Makkah in focus as MERS spreads

ALERT: In order to prevent MERS infection, pilgrims wear surgical masks in the holy city of Makkah.

ALERT: In order to prevent MERS infection, pilgrims wear surgical masks in the holy city of Makkah.

The World Health Organization reported on Friday new cases of laboratory-confirmed MERS coronavirus cases in Jordan, Lebanon, the Netherlands, UAE and the US.

Two confirmed cases of the virus in the Netherlands and in the US had a travel history to the Kingdom. The other victims of the virus numbered nine in the UAE, one more in Jordan and one new case in Lebanon.

Beginning Sunday, passengers arriving in Singapore from MERS affected countries in the Middle East will have their temperatures checked at the Changi airport.

In the Kingdom, three deaths, one each in Riyadh, Jeddah and Taif and six new cases, two each in the same places were reported. The death toll has reached 163.

Officials are concerned that not enough is being done to prevent Makkah from becoming a route for exporting the MERS coronavirus as millions from around the world converge on the holy city to perform Umrah and Haj.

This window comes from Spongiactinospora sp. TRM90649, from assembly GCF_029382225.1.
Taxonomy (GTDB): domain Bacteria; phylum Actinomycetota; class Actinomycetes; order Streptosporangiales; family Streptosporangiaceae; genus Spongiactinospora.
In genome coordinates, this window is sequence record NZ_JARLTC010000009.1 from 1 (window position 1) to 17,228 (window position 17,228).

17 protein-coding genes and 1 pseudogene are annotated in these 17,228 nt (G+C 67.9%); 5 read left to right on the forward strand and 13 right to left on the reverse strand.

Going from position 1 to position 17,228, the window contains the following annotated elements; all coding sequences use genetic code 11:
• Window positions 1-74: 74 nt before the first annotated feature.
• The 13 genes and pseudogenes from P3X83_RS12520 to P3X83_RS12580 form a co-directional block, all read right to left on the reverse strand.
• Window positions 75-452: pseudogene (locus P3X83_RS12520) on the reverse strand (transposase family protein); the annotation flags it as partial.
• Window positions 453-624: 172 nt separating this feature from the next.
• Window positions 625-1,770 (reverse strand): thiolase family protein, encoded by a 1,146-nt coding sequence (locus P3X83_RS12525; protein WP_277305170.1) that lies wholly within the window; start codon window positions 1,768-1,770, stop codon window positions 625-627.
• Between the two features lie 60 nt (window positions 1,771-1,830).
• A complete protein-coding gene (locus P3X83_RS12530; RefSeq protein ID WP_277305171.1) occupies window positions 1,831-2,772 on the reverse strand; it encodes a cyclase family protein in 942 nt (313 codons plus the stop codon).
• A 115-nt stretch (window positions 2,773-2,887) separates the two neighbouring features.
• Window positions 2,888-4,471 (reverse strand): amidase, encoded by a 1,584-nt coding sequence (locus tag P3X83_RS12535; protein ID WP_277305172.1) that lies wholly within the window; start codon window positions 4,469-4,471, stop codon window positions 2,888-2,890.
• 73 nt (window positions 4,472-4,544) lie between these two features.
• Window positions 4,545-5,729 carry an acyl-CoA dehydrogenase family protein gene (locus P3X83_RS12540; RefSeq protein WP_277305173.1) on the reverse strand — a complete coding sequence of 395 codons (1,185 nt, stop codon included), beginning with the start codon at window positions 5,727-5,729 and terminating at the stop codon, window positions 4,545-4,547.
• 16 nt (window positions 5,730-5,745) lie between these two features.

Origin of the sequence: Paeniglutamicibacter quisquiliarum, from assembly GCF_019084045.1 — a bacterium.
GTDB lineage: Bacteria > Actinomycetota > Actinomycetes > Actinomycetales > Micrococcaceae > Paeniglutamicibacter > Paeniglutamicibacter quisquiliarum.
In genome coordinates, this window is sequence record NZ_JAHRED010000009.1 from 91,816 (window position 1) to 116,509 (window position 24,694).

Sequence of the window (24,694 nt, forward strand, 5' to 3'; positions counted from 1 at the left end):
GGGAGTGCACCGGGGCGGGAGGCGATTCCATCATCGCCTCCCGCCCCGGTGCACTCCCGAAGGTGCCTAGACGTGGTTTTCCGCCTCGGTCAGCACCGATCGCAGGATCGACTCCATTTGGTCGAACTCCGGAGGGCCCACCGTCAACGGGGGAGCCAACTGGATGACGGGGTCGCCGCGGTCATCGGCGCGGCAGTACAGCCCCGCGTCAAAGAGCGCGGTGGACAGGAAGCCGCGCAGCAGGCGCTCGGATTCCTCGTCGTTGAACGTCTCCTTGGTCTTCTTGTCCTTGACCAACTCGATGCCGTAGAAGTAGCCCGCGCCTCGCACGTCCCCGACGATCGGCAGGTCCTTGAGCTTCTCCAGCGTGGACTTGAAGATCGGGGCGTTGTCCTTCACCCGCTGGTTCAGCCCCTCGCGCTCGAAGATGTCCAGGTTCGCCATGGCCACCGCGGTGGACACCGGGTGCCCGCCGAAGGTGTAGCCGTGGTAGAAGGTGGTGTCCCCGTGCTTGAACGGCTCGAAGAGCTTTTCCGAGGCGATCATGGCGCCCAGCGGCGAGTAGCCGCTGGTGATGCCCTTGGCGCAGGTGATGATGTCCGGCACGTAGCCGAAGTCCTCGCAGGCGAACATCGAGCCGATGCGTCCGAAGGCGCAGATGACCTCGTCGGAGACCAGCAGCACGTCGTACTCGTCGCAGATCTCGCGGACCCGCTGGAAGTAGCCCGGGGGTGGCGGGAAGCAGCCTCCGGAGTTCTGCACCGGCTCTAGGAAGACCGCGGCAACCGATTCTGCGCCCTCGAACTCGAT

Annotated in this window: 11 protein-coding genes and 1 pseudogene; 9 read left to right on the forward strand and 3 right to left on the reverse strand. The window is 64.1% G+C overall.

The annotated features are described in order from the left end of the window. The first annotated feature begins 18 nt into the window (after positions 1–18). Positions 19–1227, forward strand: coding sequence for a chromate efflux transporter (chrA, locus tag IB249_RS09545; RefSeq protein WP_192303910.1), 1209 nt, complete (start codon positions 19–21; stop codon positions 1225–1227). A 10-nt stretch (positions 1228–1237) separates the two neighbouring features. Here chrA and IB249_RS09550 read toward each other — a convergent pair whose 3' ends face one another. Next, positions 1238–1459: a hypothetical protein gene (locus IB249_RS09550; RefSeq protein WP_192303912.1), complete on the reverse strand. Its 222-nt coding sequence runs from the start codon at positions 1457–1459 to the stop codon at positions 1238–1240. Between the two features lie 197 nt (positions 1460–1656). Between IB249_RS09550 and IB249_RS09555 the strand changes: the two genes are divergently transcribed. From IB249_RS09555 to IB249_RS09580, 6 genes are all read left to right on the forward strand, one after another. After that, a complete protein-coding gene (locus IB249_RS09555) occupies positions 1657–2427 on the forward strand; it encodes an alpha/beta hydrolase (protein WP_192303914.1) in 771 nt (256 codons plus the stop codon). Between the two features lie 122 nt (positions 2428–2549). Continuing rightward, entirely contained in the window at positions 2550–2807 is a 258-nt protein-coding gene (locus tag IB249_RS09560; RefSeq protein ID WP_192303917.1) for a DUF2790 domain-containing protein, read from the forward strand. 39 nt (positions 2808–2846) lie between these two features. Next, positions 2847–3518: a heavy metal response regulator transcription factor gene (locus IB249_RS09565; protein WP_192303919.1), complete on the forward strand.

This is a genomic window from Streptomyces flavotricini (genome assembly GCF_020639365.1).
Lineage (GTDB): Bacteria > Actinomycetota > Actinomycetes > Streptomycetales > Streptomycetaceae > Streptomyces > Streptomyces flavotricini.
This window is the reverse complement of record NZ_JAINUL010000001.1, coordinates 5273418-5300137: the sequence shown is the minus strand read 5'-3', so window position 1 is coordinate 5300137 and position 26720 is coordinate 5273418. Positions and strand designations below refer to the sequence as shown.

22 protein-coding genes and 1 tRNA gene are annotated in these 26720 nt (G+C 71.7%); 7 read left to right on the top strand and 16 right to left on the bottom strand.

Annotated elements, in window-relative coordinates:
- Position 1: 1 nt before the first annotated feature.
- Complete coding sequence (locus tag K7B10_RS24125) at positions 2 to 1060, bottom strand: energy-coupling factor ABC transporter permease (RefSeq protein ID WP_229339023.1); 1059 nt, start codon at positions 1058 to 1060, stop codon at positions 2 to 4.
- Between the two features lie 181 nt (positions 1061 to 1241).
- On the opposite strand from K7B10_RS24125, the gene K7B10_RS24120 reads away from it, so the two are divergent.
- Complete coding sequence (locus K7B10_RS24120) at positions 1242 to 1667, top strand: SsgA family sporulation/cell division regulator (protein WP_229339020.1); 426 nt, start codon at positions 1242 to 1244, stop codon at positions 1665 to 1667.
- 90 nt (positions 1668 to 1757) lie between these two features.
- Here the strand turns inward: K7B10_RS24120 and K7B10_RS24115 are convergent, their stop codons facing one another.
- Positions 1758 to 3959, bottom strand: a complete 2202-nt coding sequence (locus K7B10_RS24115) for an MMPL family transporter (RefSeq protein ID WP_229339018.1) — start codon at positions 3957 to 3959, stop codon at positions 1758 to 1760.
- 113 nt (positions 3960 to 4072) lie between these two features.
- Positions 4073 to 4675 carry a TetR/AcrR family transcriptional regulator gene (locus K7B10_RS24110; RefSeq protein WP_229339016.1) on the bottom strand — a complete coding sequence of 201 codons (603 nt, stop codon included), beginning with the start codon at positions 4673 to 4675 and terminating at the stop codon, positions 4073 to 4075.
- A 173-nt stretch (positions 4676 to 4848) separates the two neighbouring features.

“Makkah is a location for people from all over the world with all kinds of problems that could be spread all over,” said Adnan Al-Bar, a member of the Shoura Council, AP reported.
Only one medical facility in Makkah — the King Abdullah Medical City — is equipped to handle MERS cases, according to Ismail Mohammed, the director-general of a hospital in the city.

“Makkah is almost considered to be free” of the virus, he told AP. But he warned steps have to be taken to ensure it remains so. Government policies have largely been reactive; greater patient education is needed; and there is still no “overall orientation (of anti-MERS policy) toward the pilgrims.”

The Haj Ministry’s website, which many international pilgrims refer to for information, makes no mention of MERS or special precautions. The Health Ministry’s website, however, advises people over 65, children under 12 and those who are ill to delay their pilgrimage.
So far Makkah has seen fewer cases than other parts of Saudi Arabia.

As the number of cases rises in the Kingdom, the concern is that there are not enough precautions being taken in Makkah, a potential hotspot for spreading the disease.

Jeddah reported an 80-year-old male suffering from diabetes, high blood pressure, and heart disease and a 35-year-old female, who developed fever and diarrhea on May 13.

In Taif, both the newly infected were women of 67 and 48 years of age and the former, who was a severe diabetic and hypertension patient, passed away in a government hospital.

The two women who died in Jeddah and Riyadh were 53 and 57 respectively.

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